Furthermore, habituating a baby to the taste of sweet foods first would make it difficult to introduce less sugary foods like the sour and bitter flavors in vegetables.
There is also a longstanding misconception that your baby will sleep better with rice cereal. It might fill their stomach, but it is filling them with a nutrient-void food like product.
Where To Begin
You can absolutely start your baby off right by feeding them Paleo foods, properly cooked (when necessary) and mashed or pureed.
Best First Foods
Depending on baby’s ability to chew and swallow, you can puree, mash, or give soft chunks. Avocados are nutrient dense and loaded with good fats. Infants need a high fat diet for their developing brain, eyes, and neurological system.
Many pediatricians might warn you about starting eggs early because of possible allergies. The egg white does contain many different proteins that pose a risk to an immature gut. However, the yolk is gentle on the gut and loaded with healthy saturated fat and nutrients. Of course, choose only the best quality eggs.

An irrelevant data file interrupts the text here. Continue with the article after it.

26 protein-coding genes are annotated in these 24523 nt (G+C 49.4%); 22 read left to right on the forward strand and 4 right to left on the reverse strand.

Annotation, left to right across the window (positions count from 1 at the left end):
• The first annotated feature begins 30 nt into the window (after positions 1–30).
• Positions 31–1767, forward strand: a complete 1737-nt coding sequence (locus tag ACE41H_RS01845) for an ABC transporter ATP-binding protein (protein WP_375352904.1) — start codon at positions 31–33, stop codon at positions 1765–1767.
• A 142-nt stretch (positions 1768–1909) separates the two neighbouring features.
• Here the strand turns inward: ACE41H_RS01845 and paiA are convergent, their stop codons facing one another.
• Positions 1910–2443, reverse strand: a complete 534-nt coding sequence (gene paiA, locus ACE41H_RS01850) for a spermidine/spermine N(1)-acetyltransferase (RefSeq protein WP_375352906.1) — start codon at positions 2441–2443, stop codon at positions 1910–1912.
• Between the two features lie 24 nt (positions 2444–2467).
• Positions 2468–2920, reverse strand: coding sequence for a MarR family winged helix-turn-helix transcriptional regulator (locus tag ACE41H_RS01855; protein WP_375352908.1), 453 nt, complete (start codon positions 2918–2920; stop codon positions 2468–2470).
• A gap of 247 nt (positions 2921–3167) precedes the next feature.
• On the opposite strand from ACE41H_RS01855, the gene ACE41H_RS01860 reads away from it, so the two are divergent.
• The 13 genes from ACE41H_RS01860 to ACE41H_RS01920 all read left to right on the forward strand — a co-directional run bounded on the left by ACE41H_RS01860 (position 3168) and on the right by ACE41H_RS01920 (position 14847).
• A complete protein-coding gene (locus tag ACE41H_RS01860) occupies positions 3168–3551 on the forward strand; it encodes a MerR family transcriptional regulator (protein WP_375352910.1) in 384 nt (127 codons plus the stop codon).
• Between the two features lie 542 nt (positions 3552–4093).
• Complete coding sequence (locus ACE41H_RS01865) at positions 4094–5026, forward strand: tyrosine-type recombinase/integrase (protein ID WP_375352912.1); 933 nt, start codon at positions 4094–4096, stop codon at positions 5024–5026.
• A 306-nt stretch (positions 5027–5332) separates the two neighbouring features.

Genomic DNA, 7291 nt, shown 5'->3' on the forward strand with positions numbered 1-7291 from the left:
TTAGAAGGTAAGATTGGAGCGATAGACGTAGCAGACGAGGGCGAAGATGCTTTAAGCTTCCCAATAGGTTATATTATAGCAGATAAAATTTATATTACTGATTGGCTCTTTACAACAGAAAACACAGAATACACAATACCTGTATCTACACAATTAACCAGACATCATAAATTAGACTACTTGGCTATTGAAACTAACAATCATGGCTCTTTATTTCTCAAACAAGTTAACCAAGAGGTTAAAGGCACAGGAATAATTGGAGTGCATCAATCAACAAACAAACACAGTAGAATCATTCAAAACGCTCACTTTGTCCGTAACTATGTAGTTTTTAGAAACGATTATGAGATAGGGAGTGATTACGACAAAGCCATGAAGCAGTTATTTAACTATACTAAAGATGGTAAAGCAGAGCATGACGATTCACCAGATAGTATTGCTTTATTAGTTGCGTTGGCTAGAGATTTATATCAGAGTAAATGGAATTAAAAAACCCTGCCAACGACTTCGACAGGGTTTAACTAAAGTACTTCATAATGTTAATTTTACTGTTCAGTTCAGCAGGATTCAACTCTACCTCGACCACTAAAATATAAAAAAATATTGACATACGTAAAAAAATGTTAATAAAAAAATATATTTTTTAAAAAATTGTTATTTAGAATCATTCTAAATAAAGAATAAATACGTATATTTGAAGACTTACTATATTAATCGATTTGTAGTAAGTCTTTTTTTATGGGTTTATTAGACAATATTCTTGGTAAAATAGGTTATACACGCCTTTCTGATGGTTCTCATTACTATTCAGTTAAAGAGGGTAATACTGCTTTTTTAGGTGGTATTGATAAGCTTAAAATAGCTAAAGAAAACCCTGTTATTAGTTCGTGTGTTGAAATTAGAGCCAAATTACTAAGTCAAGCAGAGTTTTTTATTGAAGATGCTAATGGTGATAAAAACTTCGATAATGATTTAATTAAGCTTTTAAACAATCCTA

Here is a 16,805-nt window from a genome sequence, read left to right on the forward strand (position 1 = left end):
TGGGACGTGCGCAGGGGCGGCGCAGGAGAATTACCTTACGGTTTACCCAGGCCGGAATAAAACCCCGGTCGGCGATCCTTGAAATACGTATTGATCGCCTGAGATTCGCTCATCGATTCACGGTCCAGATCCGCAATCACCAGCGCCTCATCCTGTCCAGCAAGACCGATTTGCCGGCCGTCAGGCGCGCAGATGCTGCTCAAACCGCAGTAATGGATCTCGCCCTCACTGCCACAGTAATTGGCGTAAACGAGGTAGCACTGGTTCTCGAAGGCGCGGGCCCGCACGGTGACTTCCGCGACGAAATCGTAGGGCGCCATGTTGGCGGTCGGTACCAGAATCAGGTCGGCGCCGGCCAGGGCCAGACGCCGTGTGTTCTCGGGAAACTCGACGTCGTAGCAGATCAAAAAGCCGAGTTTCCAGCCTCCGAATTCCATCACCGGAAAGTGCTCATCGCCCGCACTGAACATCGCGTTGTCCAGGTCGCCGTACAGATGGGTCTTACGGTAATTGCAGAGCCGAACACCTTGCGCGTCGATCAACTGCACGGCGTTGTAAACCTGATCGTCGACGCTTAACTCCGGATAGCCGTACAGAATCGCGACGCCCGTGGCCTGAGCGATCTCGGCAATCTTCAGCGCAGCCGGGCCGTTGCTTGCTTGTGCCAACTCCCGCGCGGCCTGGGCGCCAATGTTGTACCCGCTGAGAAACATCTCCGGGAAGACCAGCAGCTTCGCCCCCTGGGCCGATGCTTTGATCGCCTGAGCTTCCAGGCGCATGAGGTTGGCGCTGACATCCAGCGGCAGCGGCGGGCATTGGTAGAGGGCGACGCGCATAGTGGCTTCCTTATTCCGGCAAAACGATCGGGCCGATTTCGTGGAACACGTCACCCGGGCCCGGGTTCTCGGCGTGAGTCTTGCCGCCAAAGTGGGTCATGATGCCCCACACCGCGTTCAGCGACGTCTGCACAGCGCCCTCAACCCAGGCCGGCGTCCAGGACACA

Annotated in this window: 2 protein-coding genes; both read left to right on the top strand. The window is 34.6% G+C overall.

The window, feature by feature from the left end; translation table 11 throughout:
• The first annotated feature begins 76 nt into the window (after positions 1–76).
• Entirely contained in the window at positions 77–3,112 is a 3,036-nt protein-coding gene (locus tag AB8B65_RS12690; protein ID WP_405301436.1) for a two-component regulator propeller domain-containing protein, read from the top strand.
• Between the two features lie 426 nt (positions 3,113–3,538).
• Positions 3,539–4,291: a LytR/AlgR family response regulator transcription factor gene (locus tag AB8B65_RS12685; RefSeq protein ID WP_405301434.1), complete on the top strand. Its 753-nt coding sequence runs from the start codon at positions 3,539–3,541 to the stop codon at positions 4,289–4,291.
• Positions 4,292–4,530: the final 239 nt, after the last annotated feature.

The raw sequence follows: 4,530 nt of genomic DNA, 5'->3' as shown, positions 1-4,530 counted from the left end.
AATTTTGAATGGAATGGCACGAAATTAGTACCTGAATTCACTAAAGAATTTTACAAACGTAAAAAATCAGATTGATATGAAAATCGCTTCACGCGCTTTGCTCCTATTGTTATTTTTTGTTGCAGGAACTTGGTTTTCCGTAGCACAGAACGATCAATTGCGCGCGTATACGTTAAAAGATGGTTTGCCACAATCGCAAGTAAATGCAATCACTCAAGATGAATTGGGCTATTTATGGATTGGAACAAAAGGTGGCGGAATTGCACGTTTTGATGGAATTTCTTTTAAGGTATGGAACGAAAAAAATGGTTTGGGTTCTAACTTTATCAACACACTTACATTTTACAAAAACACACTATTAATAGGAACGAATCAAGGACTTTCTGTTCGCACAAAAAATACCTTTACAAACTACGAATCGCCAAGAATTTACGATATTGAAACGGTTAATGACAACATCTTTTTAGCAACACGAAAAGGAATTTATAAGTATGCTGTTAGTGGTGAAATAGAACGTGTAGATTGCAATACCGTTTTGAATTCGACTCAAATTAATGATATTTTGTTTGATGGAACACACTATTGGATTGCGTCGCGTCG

Liver from grass-fed or pasture raised animals
Depending on your baby’s ability to chew or swallow, you would give small pieces or a puree. Liver from pasture raised animals is extremely rich sources of B vitamins, vitamin A, and iron. The iron in liver is bioavailable-meaning it will be digested and assimilated by baby’s body, unlike the iron fortified cereals and baby foods.
Loaded with vitamin A and good carbohydrates these often taste good and work well when mixed with stronger meats like liver and fish.
Niacin, iron, choline, high in good omega 3 fats, nutrient rich, grass fed beef can be slow simmered or pureed as well as mixed with other vegetables.
Bone broth or bone marrow
Teething babies love to suck/chew on bones! As long as the bone does not have pieces sticking out that they can choke on, it can help with their teething and they may even suck nutrients from it. Of course, quality is key, ensure the bone is from a grass-fed or pastured animal. You can scoop out the nutrient dense marrow from roasted marrow bones and serve it mixed with a little avocado or sweet potato. You can also add bone broth to your baby’s food.
These fish are an excellent source of the fatty acids essential for brain development. Wild salmon is also rich in vitamin D.
Sticks of cooked vegetables